Vijay Phanshikar :
Move anywhere in the city, at any time of the day or night, in any season, and your eyes will be assailed by tall structures emerging out of the urban landscape -- in various stages of construction or completion. In increasing numbers, most new structures are getting taller and far more robust, almost causing a visual offence of sorts. Some structures seem to grow upward endlessly, adding floors to their edifices. So tall do some structure appear that one cannot count the number of floors while passing by; one has to pause on the way, stand by the roadside and then offer a steady gaze to count the number of floors. Many of these structures are so tall that one cannot actually accommodate the top in one’s vision. Then you remind yourself: Come on, this is the new Nagpur in the making, in line with all other urban centres in the country and the world and you have no choice but to accept what is happening.
Yet, a thought lingers back in the mind for a long time about the propriety of idea behind this new ‘tall’ order of the evolving urban landscape -- of Nagpur in the instant case. One does not know how much scope architects of these new structures have about the exterior design of the buildings. For, when a structure rises menacingly high in the air on a relatively small plot of land, the scope to play with various aesthetic dimensions of design may be fairly limited.
No matter that, the spectacle from any vantage point in the city offers almost-similar-looking structures butting into the sky everywhere without offering any respite to the human eye on the basis of grandeur or shape and size and aesthetics. What meets the eye all the time is the hugeness of the structure that rises in most cases to beyond a hundred feet from the ground. Apart from the design aspect of these tall additions to the city’s skyline, there also is an aspect of utility. True, we -- as a society -- have accepted vertical growth of cities as an imperative. But until a few years ago, there were in practice certain unassailable rules and building by-laws that no one could violate for any reason.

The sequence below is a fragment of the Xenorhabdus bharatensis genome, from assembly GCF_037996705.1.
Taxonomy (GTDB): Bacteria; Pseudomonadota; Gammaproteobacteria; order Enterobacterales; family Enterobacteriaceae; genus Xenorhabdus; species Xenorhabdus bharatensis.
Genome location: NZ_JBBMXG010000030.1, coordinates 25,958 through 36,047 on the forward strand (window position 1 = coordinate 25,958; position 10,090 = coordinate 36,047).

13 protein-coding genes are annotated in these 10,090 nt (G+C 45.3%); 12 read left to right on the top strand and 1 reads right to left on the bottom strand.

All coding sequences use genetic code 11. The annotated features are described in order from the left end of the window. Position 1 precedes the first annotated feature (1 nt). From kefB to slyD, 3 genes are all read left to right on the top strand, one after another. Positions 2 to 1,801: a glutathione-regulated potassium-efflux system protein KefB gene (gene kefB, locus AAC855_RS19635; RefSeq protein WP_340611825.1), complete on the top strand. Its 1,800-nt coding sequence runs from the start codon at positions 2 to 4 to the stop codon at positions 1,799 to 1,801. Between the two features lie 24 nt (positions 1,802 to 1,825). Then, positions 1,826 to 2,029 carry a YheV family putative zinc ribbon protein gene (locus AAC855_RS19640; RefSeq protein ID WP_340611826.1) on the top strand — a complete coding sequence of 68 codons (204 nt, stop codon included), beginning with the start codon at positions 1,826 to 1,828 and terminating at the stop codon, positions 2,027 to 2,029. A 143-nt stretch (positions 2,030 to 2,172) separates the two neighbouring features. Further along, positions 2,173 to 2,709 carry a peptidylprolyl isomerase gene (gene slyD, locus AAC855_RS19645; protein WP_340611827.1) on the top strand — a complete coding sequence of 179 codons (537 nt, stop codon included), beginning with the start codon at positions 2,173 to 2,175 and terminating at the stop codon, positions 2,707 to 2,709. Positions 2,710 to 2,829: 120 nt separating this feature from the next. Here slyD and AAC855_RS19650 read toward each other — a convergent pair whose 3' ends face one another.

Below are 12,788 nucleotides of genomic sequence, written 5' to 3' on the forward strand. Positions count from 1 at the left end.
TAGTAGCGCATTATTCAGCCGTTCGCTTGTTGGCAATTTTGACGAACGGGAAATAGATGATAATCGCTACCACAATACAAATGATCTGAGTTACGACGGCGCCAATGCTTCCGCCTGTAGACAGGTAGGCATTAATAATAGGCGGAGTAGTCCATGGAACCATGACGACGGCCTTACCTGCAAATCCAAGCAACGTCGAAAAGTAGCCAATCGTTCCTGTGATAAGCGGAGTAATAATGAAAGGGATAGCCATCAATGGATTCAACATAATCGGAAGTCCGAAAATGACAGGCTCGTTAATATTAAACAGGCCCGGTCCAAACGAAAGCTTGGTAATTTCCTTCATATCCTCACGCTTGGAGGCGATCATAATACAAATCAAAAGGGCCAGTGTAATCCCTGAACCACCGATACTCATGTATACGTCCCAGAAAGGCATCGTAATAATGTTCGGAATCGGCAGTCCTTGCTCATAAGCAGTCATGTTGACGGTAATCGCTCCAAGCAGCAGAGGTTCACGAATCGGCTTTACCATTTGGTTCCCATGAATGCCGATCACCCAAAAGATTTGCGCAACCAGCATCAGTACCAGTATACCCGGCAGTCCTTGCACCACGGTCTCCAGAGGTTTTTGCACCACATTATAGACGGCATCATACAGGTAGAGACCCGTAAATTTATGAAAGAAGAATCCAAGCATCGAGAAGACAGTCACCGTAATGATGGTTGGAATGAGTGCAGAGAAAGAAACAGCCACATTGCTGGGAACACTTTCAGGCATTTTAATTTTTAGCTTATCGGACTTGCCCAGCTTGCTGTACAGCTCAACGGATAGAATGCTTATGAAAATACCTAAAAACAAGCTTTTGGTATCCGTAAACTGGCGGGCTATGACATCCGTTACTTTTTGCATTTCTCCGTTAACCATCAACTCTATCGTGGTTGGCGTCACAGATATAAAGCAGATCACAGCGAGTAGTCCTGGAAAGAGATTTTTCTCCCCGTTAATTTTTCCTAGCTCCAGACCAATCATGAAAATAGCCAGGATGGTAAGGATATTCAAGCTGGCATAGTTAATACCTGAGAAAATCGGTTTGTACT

There were strict norms about the rise of the structure above the ground. There were strict rules of Floor Space Index (FSI). In those days, even as it was growing, Nagpur offered a pleasant persona as norms still governed urban growth. Elevation Control Law, too, was in good effect and good measure. But then, the society was also waking up to a commercial wisdom -- that the laws can be changed to accommodate not just human need but also greed. And that wisdom has been in operation for quite many years now. So, the restrictions on the FSI were countered by a smart move that is so pompously called Transferable Developmental Rights (TDR).
This law is nothing but an arrangement to offer extra FSI to builders -- of course at a cost, official plus unofficial -- to make possible buildings and structures that defy all norms of utility and aesthetic. By most norms of law-making, the TDR may even be considered as an unconstitutional law. But this is not the place to discuss that. Here, the issue is the principle of vertical growth we have accepted as an imperative of urban development. Taken in this limited sense, the only expectation is that the authorities and people do not lose sense of priority and propriety. Of course, this is an expression of a mind that harbours different dreams that may not match with those of others.